Put option, on the other hand, is similar to call option except that it the buyer the right to sell stock at a specific price instead of buying it. Basing on the previous example, if LG stock is below $100 then the person buying the option could exercise the option and generate a positive cash flow. In this case, the stock is purchased for less than $100 then immediately disposed at the exercise value. It is important to note that, the buyers of the options are under no obligation to exercise.

The other important party in the transactions of an option is the person who agrees to sell either the call or put (Philippe, 1995, p. 36). This investor agrees to premium payments up front, and also agrees to the risk that the person buying will later exercise the option, which will force them to pay the buying party the amount of positive cash flow generated by the exercise. In the open market, the premium is determined as the value that equates sell orders with buy orders.

Xun Li is wrong in this research for pointing out that Value at Risk (VaR), the most popular continuous-time downside risk measure, is an ineffective risk management measure. This is wrong because this method is widely adapted by both nonfinancial institutions and financial institutions in their risk management practices (Ikeda. and Watanabe, 1989, p.27). These organizations prefer this technique because it is easier to imply operationally than other risk measures such as futures and forward contracts. Futures can be defined as contracts or agreements to sell or buy assets at some time in the future. The Original futures markets were for agricultural products such as wheat and corn, but currently items such as foreign exchange features, Treasury bond futures, and stock index futures trade much higher volumes than what agricultural futures trade.

Bibliography

Browne, S. (1999), “Beating a moving target: optimal portfolio strategies for outperforming a stochastic benchmark”, Finance and Stochastics, Vol. 3, pp. 275-94.

Duffie, D. and Pan, J. (1997), “An overview of value at risk”, Journal of Derivatives, pp. 7-49,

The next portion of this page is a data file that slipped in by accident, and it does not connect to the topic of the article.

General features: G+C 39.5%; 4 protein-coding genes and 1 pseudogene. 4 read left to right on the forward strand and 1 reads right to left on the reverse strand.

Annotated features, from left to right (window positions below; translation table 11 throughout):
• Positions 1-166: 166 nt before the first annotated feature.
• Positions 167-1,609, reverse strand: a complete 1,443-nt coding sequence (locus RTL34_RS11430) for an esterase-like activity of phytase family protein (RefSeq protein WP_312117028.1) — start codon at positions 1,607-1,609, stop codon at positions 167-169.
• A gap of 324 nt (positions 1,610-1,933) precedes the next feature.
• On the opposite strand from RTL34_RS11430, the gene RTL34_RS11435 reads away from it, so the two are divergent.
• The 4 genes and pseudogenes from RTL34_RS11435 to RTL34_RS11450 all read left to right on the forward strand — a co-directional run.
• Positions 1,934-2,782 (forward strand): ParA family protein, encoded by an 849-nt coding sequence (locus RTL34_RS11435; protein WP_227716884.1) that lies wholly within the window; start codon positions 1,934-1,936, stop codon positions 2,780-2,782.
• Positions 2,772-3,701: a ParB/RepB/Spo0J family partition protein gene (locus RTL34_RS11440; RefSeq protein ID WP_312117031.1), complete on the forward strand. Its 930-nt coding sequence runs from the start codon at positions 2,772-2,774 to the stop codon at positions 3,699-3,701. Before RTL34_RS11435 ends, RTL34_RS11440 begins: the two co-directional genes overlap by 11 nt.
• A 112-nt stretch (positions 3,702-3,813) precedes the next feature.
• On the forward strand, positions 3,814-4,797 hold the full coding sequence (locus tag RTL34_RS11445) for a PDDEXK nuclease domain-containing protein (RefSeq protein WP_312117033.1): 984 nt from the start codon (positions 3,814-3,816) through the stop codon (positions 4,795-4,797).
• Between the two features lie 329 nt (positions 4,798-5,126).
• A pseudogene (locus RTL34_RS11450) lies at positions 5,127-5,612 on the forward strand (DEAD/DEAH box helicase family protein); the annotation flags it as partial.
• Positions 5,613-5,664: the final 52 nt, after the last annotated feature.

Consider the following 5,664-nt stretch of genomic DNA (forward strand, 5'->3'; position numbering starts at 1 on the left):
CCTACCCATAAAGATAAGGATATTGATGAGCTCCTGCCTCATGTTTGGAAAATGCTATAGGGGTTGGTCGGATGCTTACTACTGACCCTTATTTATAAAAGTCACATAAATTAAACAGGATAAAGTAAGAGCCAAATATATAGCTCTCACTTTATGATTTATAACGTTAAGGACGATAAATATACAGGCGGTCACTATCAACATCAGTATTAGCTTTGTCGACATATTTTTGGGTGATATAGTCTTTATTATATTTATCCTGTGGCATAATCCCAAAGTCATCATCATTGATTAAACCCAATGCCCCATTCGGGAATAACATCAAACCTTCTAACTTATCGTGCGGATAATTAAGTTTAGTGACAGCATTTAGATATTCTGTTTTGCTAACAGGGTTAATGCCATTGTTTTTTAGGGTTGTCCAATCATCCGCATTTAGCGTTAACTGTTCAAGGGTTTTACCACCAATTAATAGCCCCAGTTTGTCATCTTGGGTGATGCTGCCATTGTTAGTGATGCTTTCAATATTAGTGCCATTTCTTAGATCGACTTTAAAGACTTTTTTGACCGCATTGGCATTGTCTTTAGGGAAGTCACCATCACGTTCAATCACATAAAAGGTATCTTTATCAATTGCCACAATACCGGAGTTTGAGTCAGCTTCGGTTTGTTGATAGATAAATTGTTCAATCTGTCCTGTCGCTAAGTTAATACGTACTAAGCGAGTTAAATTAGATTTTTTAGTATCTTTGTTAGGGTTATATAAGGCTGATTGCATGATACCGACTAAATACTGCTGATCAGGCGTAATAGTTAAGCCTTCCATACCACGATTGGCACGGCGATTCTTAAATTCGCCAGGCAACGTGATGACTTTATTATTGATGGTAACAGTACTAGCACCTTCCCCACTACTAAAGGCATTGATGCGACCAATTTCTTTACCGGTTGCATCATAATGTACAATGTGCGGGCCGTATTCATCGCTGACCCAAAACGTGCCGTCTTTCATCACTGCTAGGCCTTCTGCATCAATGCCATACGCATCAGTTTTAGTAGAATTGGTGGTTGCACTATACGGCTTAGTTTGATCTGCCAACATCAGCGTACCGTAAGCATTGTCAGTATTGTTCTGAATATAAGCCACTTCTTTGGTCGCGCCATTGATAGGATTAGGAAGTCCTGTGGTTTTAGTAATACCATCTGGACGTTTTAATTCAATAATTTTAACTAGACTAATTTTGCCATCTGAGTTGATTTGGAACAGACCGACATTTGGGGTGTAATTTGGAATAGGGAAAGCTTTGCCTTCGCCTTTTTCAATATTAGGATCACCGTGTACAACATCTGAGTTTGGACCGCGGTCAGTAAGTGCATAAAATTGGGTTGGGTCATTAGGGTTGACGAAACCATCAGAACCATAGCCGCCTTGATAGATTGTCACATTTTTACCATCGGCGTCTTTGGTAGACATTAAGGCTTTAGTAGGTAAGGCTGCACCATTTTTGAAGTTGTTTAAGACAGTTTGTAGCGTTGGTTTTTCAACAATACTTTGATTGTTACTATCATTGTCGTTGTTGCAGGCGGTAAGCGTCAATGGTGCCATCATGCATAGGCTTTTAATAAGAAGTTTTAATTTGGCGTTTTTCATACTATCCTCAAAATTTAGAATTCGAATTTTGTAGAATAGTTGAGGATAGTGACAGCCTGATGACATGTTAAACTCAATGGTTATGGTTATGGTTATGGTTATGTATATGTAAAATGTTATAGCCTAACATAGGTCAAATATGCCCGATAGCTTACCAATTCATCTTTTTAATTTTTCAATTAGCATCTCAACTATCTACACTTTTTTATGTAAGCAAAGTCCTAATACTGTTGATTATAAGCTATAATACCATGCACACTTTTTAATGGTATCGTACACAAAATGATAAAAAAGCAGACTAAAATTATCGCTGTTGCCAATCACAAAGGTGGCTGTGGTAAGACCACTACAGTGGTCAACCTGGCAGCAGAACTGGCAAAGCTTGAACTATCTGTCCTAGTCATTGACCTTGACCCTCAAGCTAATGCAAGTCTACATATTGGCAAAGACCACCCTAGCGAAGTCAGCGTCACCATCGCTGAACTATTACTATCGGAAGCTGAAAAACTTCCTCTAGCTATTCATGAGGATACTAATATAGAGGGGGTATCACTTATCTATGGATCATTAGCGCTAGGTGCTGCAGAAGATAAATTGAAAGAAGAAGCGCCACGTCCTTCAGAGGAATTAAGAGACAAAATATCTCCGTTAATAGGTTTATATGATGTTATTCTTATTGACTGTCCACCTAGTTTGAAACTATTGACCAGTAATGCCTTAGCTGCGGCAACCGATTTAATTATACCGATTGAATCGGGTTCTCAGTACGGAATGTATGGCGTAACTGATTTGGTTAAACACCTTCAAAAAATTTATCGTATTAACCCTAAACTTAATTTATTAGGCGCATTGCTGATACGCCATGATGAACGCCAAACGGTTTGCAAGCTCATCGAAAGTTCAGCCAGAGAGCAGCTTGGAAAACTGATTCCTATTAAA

Geczy C, Minton, B. A., and Schrand, C. (1995). Why Firms Use Derivatives: Distinguishing Among Existing Theories, Working Paper, Fisher College of Business, The Ohio State University.

Ikeda, N. and Watanabe, S. (1989). Stochastic Differential Equations and Diffusion Processes, 2nd ed., Vol. 24, North-Holland Mathematical Library, North-Holland Publishing Co., Amsterdam.

Li, X. (2000). “Indefinite stochastic LQ control with financial applications”, PhD dissertation, The Chinese University of Hong Kong, Hong Kong

Li, X. and Zhou, X.Y. (2006), “Continuous-time mean-variance efficiency: the 80% rule”, The Annals of Applied Probability, Vol. 16, pp. 1751-63

Lo, A. (1999), “The three P’s of total risk management”, Financial Analysts Journal, Vol. 55, pp. 13-26.

Markowitz, H. (1959). Portfolio Selection. New York: Wiley

Marthinsen J (2004). Risk Takers: Uses and Abuses of Financial Derivatives. Boston, Mass.: Pearson Addison Wesley

May D.O (1995). Do Managerial Motives Influence Firm Risk Reduction Strategies, Journal of Finance

Merton, R.C. (1973), “An intertemporal capital asset pricing model”, Econometrica, Vol. 41, pp. 867-87

Philippe J (1995). Big Bets Gone Bad: Derivatives and Bankruptcy in Orange County. San Diego: Academic Press,

Stulz R M (2003). Risk Management and Derivatives. Cincinnati, Ohio: Southwestern Publishing.

Stulz R M (2004). Should We Fear Derivatives?. The Journal of Economic Perspectives. Retrieved 0n 1st November 2012 from< http://www.jstor.org/stable/3216812>